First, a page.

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News May 31, 2017

APRA AMCOS CEO Brett Cottle to step down from the role

APRA AMCOS CEO Brett Cottle to step down from the role

The APRA and AMCOS Boards have announced that long-standing CEO Brett Cottle will step down from the role in June 2018.

APRA Chair, Jenny Morris, said of the move: “After 27 years leading the organisation we quite understand why Brett has reached the point where he is keen to pursue other priorities in life. He will nevertheless be missed enormously by the Boards, Management, staff and membership of APRA AMCOS.

“During Brett’s tenure, royalty collections and distributions have increased seven-fold and the organisation is now recognised as one of the world’s leading copyright collecting societies.

“In a career that began as the organisation’s first in-house counsel in the late 1970s, Brett has championed the cause of songwriters’ and composers’ rights for more than 40 years and instilled and sustained a culture of dedicated service within APRA and AMCOS, of which we on the Board are immensely proud.”

AMCOS Chair, Ian James, said of Cottle’s legacy: “The operational merger of APRA and AMCOS is today taken for granted, but when it was effected in 1997 Brett’s vision and leadership were critical to its success. The positive and productive spirit in which the two Boards have co-operated seamlessly ever since is testament to the culture created and fostered by Brett.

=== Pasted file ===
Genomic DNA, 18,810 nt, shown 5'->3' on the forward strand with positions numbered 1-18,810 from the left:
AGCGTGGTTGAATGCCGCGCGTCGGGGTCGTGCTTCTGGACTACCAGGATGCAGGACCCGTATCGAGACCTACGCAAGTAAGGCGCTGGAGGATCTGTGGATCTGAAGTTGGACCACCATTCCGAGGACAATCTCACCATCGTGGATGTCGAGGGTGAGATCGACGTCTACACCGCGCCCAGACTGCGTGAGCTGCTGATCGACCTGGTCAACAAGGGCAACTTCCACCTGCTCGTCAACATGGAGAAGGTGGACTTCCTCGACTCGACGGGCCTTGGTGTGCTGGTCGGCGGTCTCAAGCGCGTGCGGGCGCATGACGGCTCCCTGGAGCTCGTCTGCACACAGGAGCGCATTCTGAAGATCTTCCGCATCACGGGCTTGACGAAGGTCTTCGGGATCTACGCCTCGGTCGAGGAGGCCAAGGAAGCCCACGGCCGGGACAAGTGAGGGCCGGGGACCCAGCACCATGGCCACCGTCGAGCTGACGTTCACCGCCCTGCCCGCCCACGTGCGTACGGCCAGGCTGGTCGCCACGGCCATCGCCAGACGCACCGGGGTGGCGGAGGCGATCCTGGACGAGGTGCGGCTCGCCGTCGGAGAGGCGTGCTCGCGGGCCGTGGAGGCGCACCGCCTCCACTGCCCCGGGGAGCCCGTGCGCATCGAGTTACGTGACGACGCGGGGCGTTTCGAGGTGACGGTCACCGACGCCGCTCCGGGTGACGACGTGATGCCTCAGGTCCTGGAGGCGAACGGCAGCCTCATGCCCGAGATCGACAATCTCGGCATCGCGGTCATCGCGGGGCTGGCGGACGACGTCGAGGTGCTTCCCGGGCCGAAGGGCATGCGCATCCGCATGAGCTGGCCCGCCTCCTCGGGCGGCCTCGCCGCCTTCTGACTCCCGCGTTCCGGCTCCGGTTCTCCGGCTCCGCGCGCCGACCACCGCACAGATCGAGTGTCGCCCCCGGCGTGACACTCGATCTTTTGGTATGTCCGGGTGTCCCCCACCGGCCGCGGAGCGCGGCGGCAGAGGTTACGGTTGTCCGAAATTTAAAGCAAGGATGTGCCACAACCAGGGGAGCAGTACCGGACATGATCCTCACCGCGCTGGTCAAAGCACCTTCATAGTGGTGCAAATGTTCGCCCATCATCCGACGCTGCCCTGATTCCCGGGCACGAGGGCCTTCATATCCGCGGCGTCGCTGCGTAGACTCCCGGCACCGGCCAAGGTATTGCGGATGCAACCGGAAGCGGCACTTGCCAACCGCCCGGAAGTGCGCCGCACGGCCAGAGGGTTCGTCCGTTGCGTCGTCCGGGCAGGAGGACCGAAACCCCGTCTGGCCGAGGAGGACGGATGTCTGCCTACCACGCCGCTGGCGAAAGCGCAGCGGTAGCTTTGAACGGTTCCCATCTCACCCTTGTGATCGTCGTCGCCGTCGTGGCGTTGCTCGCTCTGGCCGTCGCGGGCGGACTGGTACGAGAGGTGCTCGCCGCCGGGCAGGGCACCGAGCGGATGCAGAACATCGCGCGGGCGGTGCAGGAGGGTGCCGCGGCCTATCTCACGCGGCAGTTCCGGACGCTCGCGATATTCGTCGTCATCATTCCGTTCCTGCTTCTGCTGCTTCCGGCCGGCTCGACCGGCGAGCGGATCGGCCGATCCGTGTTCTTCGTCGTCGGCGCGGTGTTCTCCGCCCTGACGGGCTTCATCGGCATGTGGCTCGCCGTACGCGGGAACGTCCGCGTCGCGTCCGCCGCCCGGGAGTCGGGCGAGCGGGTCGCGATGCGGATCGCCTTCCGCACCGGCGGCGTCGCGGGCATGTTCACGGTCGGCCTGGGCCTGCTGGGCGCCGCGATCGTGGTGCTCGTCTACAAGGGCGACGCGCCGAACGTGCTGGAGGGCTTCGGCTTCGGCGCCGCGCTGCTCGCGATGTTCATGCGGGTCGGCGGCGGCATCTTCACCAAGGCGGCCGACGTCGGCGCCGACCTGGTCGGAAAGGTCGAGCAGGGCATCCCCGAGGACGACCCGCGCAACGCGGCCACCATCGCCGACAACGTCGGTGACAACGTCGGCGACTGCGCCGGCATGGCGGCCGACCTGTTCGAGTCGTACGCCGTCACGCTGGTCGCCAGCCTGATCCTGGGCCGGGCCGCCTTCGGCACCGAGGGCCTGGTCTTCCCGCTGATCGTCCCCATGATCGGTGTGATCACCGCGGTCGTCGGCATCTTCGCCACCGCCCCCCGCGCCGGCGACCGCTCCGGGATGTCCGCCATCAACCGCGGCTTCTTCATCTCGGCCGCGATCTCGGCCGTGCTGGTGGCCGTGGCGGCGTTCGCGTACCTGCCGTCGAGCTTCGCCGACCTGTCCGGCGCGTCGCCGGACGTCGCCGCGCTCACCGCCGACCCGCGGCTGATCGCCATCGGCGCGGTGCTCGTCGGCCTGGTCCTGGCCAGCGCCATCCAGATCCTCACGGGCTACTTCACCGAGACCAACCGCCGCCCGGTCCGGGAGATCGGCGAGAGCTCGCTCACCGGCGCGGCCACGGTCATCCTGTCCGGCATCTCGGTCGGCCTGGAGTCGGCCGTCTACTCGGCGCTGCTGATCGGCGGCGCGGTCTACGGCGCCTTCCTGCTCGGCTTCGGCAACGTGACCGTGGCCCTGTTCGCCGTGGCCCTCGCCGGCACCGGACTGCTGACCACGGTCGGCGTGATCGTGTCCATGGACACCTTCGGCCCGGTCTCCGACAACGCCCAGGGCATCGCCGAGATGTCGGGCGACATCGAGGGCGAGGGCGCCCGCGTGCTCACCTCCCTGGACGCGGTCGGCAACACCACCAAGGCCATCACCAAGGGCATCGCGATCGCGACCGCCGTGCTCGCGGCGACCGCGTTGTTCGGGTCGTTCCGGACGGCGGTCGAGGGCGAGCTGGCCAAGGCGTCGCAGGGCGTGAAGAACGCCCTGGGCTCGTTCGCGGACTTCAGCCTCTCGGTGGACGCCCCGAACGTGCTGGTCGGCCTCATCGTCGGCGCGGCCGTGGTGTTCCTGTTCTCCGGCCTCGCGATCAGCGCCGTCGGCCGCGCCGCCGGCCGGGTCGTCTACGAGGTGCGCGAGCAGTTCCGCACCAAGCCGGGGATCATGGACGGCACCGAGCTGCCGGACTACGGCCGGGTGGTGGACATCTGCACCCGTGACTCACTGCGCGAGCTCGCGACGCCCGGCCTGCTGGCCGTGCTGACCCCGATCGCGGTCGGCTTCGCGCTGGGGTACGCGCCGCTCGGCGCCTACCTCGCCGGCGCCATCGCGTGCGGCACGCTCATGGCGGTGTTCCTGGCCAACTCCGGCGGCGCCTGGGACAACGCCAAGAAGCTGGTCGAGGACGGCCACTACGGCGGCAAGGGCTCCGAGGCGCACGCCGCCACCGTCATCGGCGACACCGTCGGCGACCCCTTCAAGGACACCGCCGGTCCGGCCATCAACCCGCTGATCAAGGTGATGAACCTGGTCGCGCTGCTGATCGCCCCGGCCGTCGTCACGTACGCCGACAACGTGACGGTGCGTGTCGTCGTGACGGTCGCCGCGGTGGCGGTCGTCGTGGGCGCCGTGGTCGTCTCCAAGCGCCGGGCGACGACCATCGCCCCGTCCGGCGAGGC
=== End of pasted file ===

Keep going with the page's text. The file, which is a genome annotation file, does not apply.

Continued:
“Internationally the organisation commands enormous respect, reflected in the fact that Brett is the only Australian to have been elected Chair of the International Confederation of Authors’ Societies (CISAC), a role in which he served for two consecutive terms.

Brett will continue in the CEO role for the next 12 months, with international recruiting firm Odgers Berndtson undertaking the search for a new CEO.

Jenny Morris explains that Cottle’s replacement will have large boots to fit. “We are determined to undertake the best and most thorough search to find the right candidate to fill this incredibly important job in the Australasian music industry, to ensure that the interests of Australia’s and New Zealand’s songwriters, composers and publishers continue to be represented in the ablest and most effective manner.”

This article originally appeared on The Industry Observer, which is now part of The Music Network.


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